The Nets front office may talk “best player available” when discussing the draft and free agency but fans want the team to focus big on bigs.
To a certain degree, Sean Marks agrees but always adds the caveat that the team needs a lot of things.
“You mention size and physicality being one area which, yes, we’d definitely like to upgrade in that area. But there’s other areas too we need to add – We’re not missing (just) one piece.”
Net fans complained loud and long during last season about the lack of quality bigs on the roster and they were right to. The numbers back them up.
Going in, everyone knew that the Nets would struggle on the interior – Timofey Mozgov was Brook Lopez’s successor at center with Rondae Hollis-Jefferson developing by his side a small ball (6’7”) power forward – and they did, very much so.
In their 28-54 season, the Nets were outrebounded 44 times in 82 games. Not great, not that terrible. However, in those 44 games, they won only 25% of the time, putting forth a record of 11-33, and were dominated (by 10 or more boards) on 16 separate occasions. And even in games where they won the rebounding battle tied their opponents on the boards, they were only 17-19.
So how will they get better? Internal development? Off-season acquisitions? In April, Marks said both.
“Jarrett (Allen) being 20, he’s going to mature physically, and develop in that regard. But also we’re going to constantly try to tweak and change and upgrade the roster,” he said at the end of-the-season press conference.
Allen of course took some to develop. The Mozgov experiment lasted 13 games, and after averaging 5.2 points, 4.6 rebounds and 15.7 minutes, the Nets first opted for Tyler Zeller, with a few spot starts from Trevor Booker before he was dealt in December to Philly.
From that point on, the Nets were simply waiting for The Fro.
The good news was that Allen led all rookies in blocks, was seventh in rebounds per game, averaged 10.5 points, 6.4 rebounds and 1.7 blocks in 23.8 minutes through his 31 starts. He will likely be named to the All-Rookie Second Team in June’s postseason awards. Although he’s shown to be a core piece and the center of the future, his advancements alone won’t eradicate their woes.
So who does Marks like? He wasn’t saying who he’s targeting.
“Do you want me to give you the names?” Marks asked rhetorically with a laugh at that same press conference before once again pointing to the team’s other needs.
“Yes, that would be terrific, but – I think it’s across the board. If we say it’s just front court … yeah, is there a bit of a hole there? True. For sure. But let’s be strategic in how we build across the board 1 through 5, adding length, adding size, physicality to help on the defensive end specifically. Yes, that would be a goal.”
It’s all about flexibility, he says.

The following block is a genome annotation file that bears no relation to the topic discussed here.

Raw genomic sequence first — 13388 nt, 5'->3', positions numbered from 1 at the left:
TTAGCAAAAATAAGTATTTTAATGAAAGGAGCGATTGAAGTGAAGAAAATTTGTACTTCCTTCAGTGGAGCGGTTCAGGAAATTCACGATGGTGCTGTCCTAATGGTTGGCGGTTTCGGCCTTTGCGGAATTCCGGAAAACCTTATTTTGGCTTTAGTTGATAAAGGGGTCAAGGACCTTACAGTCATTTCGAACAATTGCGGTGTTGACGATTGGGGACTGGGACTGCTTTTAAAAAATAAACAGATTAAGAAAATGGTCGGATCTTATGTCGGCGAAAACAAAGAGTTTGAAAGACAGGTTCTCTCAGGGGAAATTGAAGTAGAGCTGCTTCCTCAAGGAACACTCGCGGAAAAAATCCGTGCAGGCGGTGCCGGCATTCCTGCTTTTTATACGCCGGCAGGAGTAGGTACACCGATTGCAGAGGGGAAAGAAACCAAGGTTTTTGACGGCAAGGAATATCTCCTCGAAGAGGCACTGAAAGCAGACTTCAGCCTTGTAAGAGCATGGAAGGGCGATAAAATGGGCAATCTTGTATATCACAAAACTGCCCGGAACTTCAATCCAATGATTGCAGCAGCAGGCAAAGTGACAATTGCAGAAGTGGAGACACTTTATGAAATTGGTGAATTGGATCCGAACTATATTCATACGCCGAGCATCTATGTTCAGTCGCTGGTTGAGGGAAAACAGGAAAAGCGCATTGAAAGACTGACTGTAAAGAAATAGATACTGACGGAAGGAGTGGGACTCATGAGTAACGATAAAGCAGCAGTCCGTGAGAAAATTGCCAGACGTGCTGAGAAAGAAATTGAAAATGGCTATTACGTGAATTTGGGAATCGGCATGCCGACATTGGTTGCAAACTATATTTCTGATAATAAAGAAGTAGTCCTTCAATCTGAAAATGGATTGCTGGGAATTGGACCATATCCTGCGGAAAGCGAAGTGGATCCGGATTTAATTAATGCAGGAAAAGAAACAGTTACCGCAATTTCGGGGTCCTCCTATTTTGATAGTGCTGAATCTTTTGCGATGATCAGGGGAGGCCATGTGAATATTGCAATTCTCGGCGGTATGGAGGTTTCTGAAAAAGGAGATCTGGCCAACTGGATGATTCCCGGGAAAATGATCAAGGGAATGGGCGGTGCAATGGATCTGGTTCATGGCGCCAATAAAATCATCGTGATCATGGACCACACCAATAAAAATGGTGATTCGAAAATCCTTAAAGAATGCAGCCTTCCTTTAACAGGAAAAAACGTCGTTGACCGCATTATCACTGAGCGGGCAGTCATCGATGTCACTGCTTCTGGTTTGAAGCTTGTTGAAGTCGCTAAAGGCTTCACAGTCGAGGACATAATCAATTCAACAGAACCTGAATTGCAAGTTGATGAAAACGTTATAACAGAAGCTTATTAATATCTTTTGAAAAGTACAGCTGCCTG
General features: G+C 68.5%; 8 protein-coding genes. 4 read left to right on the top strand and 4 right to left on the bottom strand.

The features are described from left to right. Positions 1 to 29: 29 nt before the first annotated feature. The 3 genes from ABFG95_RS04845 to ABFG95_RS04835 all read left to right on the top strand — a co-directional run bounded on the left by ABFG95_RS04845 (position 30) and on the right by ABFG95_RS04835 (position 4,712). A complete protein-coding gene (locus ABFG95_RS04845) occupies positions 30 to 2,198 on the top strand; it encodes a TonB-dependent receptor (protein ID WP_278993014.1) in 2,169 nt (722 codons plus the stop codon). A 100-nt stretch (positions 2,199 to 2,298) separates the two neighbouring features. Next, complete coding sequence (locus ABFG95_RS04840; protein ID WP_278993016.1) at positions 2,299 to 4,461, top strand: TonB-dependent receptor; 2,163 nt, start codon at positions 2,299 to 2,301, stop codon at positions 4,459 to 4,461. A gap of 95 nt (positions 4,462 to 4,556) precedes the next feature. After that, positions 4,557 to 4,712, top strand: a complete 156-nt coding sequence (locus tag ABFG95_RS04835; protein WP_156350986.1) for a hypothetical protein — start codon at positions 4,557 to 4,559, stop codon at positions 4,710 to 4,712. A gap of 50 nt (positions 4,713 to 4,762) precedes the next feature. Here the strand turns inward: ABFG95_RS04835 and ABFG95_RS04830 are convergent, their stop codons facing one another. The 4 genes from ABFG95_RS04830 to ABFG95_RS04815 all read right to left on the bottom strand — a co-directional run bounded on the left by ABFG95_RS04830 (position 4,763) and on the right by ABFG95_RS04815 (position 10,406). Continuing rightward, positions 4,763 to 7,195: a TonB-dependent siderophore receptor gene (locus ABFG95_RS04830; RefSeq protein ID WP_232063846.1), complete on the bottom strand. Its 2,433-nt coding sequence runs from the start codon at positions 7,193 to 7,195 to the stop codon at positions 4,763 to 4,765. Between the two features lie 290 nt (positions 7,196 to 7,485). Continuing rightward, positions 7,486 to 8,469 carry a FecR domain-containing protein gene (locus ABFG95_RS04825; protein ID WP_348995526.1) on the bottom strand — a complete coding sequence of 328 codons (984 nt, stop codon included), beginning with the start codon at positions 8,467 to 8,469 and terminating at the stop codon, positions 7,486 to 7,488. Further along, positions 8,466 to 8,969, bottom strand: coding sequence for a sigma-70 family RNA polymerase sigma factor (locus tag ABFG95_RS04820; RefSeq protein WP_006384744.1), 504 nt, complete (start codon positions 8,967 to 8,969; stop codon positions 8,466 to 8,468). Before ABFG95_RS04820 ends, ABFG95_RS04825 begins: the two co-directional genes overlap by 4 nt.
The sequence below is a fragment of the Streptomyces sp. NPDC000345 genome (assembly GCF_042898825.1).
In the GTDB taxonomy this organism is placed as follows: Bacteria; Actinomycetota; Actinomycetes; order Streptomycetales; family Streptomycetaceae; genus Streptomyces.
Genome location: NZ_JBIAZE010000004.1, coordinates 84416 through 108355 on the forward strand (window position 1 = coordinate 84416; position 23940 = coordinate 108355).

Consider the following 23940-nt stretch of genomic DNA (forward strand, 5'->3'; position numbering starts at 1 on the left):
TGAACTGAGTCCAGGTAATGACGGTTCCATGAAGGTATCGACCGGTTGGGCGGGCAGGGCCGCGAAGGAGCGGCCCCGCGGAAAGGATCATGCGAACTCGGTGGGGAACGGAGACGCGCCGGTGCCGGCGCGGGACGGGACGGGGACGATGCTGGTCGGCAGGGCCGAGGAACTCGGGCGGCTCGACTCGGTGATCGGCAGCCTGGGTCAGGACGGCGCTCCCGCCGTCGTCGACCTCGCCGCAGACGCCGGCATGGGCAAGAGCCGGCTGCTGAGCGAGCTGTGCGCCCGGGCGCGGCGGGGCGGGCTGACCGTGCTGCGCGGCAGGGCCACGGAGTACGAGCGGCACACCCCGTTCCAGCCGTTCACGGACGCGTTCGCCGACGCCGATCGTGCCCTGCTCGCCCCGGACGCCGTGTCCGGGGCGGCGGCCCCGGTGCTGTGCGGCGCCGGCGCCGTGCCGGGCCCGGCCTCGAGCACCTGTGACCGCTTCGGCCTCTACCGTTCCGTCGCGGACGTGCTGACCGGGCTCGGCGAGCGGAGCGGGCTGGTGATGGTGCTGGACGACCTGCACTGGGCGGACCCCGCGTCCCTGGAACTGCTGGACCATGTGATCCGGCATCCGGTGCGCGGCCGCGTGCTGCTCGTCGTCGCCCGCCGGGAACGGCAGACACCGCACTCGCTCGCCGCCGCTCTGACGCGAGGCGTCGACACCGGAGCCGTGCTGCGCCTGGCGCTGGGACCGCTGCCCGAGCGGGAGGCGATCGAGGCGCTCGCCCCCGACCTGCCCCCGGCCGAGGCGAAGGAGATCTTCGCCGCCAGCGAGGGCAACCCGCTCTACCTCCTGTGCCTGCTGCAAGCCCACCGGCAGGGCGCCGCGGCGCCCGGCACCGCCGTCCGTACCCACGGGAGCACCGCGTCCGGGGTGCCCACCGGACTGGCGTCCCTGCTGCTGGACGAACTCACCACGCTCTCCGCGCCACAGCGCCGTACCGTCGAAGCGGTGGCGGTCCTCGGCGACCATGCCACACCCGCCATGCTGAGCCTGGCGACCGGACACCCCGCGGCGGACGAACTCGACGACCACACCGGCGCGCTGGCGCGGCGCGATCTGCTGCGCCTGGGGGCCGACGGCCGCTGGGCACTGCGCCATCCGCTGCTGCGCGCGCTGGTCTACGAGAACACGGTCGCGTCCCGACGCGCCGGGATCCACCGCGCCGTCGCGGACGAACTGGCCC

“When we’re doing this retooling and reshaping of the Nets, we’re going to have to be pretty flexible and know when we need to pivot and when we need to change and say look can we upgrade here? Is that enough? Where should our focus lie? It’d be a mistake if we said we only need a four or we only need a point guard or whatever it may be. We’ve got to stay flexible and strategic in how we view our roster,” added Marks, insisting that the frontcourt is not the premier priority, but one of several.
Still, the Nets’ leading rebounder this past season was Rondae Hollis-Jefferson. At 6.8 boards (and 13.9 points) he demonstrated a comfort level at the 4 not seen when he played on the perimeter during his first two seasons in the league.
And if the Nets don’t improve, individual opponents – from Myles Turner on opening night all the way down to Shane Larkin to end the season – will continue to lick their lips when they see “Brooklyn” on the schedule.
Opposing players managed to grab 10 or more boards against the Nets 92 different times during the course of the season. On 40 separate occasions, the Nets allowed opposing bigs to score 20 or more points on their frontline, with 27 going for 20 and at least 10 boards. That does not include a pair of high scoring (30 and 26 points, respectively) games from Kristaps Porzingis, because they both ended at nine pulldowns, nor does it include a 19-point, 18-rebound game from John Henson on February 4.
However, what it does include are five different 40-point games from bigs, beginning with Nikola Vucevic on October 20’s home opener, and ending with 44 (and 17 rebounds) from Anthony Davis on February 11. Even Brook Lopez plastered the Nets for 34 and 10 in his first shot at his old team back in November, one of 10 30+ scoring games where the Nets were victimized by opposing bigs. Both Vucevic and Aaron Gordon had career highs!
On the other side of the box score, Brooklyn bigs put up 20 or more points, with Hollis-Jefferson having 11 of those by himself, the other five from Allen, Zeller, Booker, Quincy Acy and yes, Jahlil Okafor.
How about 10 or more rebounds? That happened 44 times (four from guards), led by 14 from DeMarre Carroll and 12 from Hollis-Jefferson.
And 20 and 10 games from their own frontcourt? Just six times. Four from The Hyphen and one each from Booker and Dante Cunningham.
No question, the Nets are doing their due diligence on bigs in the draft, but Sagaba Konate, Moe Wagner and or Omari Spellman alone won’t solve the issue. And free agency? Who knows? That’s a well guarded secret.
Will they go for broke and tender offer sheets to Gordon or Julius Randle? Take a chance on fallen angels like Nerlens Noel or Alex Len? Get in on the bidding for Kevin Looney? Give Okafor one more chance?
Despite Marks protestations that they need a lot — and they do — if they don’t improve down low, they’re not going to improve.
Simply put, rebounding is a huge problem, and one that they are not going to solve alone with Allen’s development.